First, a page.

Early stage companies frequently want to raise money from friends and family. There is a common misconception that somehow the U.S. securities laws do not apply to these transactions, and that there is a “friends and family” exemption from the U.S. securities law registration requirements.
Unfortunately, under the U.S. securities laws, there is no such thing as a “friends and family” exemption from registration. To sell shares of stock or securities in a company, the company either has to register the securities with the SEC (an expensive and onerous process), or issue the securities pursuant to a securities law exemption. The most common exemption relied upon by early stage companies is the exemption for securities issued pursuant to the all “accredited investor” offering exemption under Rule 506 of Regulation D promulgated under the Securities Act of 1933, as amended.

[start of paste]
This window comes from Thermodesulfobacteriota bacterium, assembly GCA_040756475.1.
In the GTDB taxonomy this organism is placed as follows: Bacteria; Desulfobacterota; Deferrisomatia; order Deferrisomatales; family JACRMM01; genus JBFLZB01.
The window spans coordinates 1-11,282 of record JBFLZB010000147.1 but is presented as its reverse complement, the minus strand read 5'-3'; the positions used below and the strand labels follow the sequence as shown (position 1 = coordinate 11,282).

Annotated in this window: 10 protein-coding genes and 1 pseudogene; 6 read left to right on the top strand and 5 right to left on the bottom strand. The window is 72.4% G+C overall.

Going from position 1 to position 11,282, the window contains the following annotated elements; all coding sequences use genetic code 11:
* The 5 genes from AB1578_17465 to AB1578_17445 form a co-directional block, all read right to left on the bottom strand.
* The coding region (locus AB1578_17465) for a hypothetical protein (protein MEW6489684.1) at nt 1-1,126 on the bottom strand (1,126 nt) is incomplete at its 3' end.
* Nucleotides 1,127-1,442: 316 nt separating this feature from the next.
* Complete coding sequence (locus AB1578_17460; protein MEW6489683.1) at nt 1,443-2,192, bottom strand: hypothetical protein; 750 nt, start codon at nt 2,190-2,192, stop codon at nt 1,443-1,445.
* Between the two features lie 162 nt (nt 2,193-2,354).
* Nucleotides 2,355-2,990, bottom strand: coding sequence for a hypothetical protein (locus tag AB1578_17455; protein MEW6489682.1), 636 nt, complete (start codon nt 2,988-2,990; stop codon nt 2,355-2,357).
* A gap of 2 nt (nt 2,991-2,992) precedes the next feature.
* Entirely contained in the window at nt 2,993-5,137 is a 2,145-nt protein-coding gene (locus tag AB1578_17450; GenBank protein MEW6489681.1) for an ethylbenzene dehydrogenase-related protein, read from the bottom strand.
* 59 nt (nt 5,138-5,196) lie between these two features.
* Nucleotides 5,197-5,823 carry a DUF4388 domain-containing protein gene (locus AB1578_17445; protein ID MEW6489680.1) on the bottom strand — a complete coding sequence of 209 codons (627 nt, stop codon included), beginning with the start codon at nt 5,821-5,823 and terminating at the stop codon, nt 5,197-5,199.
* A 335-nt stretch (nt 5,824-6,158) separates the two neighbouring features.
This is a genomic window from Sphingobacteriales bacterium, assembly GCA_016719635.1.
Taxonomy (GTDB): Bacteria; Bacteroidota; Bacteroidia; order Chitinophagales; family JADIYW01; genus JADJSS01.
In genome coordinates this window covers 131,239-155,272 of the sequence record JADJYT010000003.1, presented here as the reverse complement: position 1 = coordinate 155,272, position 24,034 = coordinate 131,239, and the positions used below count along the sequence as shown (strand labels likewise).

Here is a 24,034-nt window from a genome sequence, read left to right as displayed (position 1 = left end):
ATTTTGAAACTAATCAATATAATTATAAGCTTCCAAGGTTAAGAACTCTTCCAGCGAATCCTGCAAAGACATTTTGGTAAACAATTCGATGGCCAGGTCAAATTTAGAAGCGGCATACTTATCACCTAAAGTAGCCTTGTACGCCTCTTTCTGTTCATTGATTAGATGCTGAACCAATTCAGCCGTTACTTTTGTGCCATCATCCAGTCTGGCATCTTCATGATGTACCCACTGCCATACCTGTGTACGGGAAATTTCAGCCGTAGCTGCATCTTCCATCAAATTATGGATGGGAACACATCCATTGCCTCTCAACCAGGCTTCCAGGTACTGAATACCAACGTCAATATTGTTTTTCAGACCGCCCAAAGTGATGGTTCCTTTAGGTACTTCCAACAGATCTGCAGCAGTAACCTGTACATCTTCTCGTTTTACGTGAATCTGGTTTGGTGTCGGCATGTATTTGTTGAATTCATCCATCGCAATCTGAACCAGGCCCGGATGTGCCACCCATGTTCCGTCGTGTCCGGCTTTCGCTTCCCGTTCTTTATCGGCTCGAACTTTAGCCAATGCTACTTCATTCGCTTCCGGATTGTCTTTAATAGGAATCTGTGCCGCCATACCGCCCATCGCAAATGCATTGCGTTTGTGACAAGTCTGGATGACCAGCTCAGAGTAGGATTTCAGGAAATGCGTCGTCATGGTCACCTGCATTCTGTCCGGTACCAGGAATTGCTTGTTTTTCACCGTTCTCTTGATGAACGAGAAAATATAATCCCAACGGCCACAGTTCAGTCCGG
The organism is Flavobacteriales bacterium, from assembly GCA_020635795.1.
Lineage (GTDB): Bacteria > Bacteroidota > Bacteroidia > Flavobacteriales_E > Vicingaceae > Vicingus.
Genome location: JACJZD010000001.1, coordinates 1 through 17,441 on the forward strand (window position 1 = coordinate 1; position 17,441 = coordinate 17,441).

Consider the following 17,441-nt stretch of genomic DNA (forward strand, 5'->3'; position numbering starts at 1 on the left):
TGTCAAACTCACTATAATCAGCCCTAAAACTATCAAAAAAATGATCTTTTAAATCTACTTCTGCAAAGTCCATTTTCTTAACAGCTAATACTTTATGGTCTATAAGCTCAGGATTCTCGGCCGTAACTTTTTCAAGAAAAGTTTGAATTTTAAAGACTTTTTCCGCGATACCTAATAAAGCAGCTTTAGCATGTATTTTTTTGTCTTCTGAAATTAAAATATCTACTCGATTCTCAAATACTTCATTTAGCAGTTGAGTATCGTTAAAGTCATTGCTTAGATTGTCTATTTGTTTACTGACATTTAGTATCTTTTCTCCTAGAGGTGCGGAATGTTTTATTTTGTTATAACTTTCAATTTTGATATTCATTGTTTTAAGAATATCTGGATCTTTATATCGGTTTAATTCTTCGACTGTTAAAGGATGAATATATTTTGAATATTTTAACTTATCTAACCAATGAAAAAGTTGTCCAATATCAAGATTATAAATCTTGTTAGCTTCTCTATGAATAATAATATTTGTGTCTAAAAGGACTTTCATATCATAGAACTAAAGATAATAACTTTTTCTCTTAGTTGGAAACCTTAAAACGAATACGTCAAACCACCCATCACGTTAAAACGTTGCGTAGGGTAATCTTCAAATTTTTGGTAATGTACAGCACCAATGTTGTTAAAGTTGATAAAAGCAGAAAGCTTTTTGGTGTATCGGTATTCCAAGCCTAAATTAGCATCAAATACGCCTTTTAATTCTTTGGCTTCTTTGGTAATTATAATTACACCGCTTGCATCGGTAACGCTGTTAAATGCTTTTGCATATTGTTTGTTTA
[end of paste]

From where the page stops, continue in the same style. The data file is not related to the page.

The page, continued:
You can find the definition of accredited investor here. Please be advised, however, that the individual net worth definition has changed, as explained here. Also, be aware that there are a number of conditions that must be met in a Rule 506 offering, including not running afoul of the general solicitation prohibition (for an interesting blog post on this condition, see Bill Carleton’s piece of the other day).
If you raise money from friends and family members who are not “accredited investors,” this can complicate future offerings that otherwise would have qualified as all “accredited investor” offerings. For example, under Rule 502 of Regulation D, a friends and family offering might be considered part of a subsequent offering that would have otherwise qualified as an all “accredited investor” offering, causing the subsequent offering to not qualify as exempt as a Rule 506 offering. Non-exempt, non-registered offerings can also upset strategic transactions, or give rise to government investigations and expensive rescission offerings.
Always consult with counsel before selling securities in your startup company.